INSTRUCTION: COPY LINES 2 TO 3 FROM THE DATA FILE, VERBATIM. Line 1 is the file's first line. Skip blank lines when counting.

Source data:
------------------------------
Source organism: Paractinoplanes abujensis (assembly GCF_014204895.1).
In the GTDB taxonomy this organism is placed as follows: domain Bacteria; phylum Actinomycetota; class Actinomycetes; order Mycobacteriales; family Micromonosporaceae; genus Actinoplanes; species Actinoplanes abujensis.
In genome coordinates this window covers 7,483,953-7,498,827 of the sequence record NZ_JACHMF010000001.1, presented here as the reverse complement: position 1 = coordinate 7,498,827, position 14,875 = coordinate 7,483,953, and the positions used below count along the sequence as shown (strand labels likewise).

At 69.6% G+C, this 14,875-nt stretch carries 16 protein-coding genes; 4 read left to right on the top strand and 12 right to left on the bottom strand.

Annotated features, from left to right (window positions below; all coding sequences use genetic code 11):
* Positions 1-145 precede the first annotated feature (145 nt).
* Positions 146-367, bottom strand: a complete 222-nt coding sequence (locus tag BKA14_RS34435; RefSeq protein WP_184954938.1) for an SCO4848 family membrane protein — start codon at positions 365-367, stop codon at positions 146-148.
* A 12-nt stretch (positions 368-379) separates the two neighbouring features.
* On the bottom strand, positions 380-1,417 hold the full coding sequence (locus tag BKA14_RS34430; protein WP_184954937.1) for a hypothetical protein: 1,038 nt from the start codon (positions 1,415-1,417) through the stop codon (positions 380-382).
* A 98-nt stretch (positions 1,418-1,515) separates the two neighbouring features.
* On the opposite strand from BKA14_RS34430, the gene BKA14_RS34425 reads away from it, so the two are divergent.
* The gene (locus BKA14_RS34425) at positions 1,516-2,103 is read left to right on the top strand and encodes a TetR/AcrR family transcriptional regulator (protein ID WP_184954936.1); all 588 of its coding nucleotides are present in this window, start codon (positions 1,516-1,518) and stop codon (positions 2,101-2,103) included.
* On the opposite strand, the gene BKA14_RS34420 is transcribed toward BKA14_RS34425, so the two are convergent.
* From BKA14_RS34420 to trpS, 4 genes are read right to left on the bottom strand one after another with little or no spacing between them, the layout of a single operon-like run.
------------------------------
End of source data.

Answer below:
In the GTDB taxonomy this organism is placed as follows: domain Bacteria; phylum Actinomycetota; class Actinomycetes; order Mycobacteriales; family Micromonosporaceae; genus Actinoplanes; species Actinoplanes abujensis.
In genome coordinates this window covers 7,483,953-7,498,827 of the sequence record NZ_JACHMF010000001.1, presented here as the reverse complement: position 1 = coordinate 7,498,827, position 14,875 = coordinate 7,483,953, and the positions used below count along the sequence as shown (strand labels likewise).